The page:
The Need For “Understanding” To Precede Criticism
I learned a lesson in humility from a book that I recently read. In the book the authors, Mortimer Adler and Charles Van Doren, speak about criticism and making judgments on books as well as other people’s opinions. The authors state,
“You must be able to say, with reasonable certainty, ‘I Understand,’ before you can say any one of the following, ‘I Agree,’ or ‘I Disagree,’ or ‘I Suspend Judgement.’”
For myself I have had plenty of experiences where I’ve been critically questioned or criticized by others and I have also watched fellow students question teachers in a critical manner when there is plainly no foundation of understanding to what is being taught. As I ponder my years of schooling and pastoral ministry I have also come to the conviction that I have all too often followed this same course, passing criticism without proper understanding.
It seems to me, as well as the authors, that it takes a great deal of time, patience and listening before one can say, “I Understand.” For one to arrive at the point of understanding another person’s point of view takes more energy than it does to offer up a critique. Only when one understands another person, book or idea are they in the position to offer up an assessment. Only after there is understanding can a critique be offered up fairly, whether a positive critique or a negative critique. For when a critique is offered up without understanding the affirmations or criticisms are meaningless and unfounded, they are offered on the basis of a false understanding.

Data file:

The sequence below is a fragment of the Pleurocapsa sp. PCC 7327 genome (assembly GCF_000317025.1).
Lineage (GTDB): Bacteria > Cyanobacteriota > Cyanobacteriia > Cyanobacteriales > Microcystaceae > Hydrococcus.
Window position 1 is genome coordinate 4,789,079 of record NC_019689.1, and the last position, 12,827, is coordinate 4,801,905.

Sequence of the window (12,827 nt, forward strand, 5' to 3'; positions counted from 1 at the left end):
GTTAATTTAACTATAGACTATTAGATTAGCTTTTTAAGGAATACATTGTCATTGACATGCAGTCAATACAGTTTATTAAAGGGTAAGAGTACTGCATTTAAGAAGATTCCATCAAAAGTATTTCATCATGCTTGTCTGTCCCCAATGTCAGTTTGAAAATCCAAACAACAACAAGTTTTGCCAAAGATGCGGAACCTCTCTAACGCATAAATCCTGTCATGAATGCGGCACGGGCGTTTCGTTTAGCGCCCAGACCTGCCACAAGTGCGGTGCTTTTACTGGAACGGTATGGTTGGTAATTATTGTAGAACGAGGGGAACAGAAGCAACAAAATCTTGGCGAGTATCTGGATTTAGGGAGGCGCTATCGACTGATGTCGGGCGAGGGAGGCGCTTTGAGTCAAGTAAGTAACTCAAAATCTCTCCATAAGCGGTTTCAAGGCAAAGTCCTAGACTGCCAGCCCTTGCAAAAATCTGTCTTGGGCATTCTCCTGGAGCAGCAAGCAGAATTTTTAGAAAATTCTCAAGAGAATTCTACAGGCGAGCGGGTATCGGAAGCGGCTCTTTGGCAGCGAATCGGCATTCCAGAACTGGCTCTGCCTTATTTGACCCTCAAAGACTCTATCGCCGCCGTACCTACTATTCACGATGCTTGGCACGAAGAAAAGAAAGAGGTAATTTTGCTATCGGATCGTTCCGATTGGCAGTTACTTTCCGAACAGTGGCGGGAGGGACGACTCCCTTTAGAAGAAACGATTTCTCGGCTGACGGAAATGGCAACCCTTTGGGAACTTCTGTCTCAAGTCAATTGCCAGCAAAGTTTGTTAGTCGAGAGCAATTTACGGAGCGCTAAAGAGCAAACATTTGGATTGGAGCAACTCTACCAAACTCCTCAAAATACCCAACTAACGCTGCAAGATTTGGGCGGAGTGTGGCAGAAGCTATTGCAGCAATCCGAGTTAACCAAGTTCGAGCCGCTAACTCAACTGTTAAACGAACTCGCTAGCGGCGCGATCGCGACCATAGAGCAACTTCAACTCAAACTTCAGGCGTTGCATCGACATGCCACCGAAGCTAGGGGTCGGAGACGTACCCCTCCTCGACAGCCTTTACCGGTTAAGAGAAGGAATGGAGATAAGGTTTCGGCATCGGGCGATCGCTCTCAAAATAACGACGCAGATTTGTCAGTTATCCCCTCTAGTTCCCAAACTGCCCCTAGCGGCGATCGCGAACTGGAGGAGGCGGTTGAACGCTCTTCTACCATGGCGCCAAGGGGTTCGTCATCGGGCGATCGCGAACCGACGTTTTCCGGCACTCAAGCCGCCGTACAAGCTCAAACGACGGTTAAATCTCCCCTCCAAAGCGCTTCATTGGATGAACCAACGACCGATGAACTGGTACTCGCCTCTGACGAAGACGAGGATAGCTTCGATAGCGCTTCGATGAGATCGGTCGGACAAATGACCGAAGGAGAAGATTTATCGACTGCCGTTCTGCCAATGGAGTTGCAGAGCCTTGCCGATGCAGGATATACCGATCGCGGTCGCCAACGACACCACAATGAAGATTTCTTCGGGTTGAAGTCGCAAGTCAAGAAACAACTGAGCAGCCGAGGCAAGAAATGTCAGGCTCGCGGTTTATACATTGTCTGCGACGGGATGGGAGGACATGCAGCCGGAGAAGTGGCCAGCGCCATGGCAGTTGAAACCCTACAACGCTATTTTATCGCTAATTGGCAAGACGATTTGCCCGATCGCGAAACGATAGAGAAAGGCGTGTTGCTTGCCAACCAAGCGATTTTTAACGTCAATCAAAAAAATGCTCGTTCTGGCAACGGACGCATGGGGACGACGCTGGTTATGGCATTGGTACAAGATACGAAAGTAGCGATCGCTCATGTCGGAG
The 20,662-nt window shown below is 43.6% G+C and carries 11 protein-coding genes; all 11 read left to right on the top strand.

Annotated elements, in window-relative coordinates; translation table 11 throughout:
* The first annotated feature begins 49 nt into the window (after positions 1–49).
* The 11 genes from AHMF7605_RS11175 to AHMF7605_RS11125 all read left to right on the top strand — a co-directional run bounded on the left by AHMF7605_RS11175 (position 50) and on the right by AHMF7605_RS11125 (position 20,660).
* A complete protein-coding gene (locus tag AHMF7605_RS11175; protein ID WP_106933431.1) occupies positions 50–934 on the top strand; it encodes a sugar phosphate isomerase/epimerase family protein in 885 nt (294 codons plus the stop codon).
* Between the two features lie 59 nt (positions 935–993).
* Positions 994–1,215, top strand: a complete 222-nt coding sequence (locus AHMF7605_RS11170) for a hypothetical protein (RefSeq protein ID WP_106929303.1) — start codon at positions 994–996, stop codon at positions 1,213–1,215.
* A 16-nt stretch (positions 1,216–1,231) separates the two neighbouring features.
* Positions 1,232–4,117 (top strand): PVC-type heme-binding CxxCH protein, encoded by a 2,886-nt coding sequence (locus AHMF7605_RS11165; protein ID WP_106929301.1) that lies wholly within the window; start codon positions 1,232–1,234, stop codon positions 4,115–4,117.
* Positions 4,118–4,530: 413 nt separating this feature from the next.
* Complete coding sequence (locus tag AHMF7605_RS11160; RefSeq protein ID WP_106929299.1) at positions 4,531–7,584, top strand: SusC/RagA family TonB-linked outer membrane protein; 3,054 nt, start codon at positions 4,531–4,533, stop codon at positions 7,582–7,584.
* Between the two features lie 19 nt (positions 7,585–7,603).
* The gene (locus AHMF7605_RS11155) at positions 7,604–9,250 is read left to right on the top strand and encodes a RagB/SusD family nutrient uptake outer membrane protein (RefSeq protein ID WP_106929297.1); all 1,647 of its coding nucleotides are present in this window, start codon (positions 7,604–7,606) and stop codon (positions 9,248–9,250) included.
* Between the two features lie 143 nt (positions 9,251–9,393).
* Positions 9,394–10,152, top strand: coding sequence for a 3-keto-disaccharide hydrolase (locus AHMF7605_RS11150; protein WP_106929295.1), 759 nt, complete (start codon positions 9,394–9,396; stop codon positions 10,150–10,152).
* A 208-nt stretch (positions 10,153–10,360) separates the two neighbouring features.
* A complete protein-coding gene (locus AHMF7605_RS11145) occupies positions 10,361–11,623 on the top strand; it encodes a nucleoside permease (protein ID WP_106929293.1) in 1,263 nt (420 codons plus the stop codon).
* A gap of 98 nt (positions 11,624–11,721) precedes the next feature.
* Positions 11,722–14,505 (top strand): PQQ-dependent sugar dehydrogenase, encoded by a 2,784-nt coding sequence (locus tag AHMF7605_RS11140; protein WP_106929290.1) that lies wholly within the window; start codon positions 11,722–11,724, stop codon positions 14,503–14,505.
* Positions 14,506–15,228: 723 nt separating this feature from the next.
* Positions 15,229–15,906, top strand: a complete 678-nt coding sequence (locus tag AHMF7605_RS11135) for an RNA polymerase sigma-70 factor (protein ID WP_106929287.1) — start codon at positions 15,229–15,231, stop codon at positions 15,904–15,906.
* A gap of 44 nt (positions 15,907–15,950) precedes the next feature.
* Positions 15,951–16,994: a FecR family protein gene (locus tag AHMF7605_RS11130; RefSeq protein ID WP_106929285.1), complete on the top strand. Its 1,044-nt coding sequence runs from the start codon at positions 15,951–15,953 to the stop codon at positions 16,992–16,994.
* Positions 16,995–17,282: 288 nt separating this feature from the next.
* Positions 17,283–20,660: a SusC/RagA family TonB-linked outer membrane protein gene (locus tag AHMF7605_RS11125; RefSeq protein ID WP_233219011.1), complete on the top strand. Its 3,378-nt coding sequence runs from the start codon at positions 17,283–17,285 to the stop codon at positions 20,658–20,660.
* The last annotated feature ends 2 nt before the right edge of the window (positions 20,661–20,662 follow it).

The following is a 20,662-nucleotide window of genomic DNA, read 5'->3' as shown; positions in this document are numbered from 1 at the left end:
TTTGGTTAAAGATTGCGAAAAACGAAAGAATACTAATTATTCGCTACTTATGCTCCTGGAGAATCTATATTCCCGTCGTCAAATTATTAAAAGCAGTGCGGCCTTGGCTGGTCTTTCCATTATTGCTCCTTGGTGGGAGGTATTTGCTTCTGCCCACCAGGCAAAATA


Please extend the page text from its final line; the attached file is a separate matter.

Adler and Van Doren offer up a bit of encouragement in handling criticism saying,
“You yourself may remember when an occasion where someone said to a speaker, in one breath or the most two, ‘I don’t know what you mean, but I think you’re wrong.’ There is actually no point in answering critics of this sort. The only polite thing to do is to ask them to state your position for you, the position they claim to be challenging. If they cannot do it satisfactorily, if they cannot repeat what you have said in their own words, you know that they do not understand, and you are entirely justified in ignoring their criticisms. They are irrelevant, as all criticism must be that is not based on understanding. When you find the rare person who shows that he understands what you are saying as well as you do, then you can delight in his agreement or be seriously disturbed by his dissent.”
How To Read A Book, by Mortimer Adler & Charles Van Doren
(Touchstone Book, 1972), 143-144.
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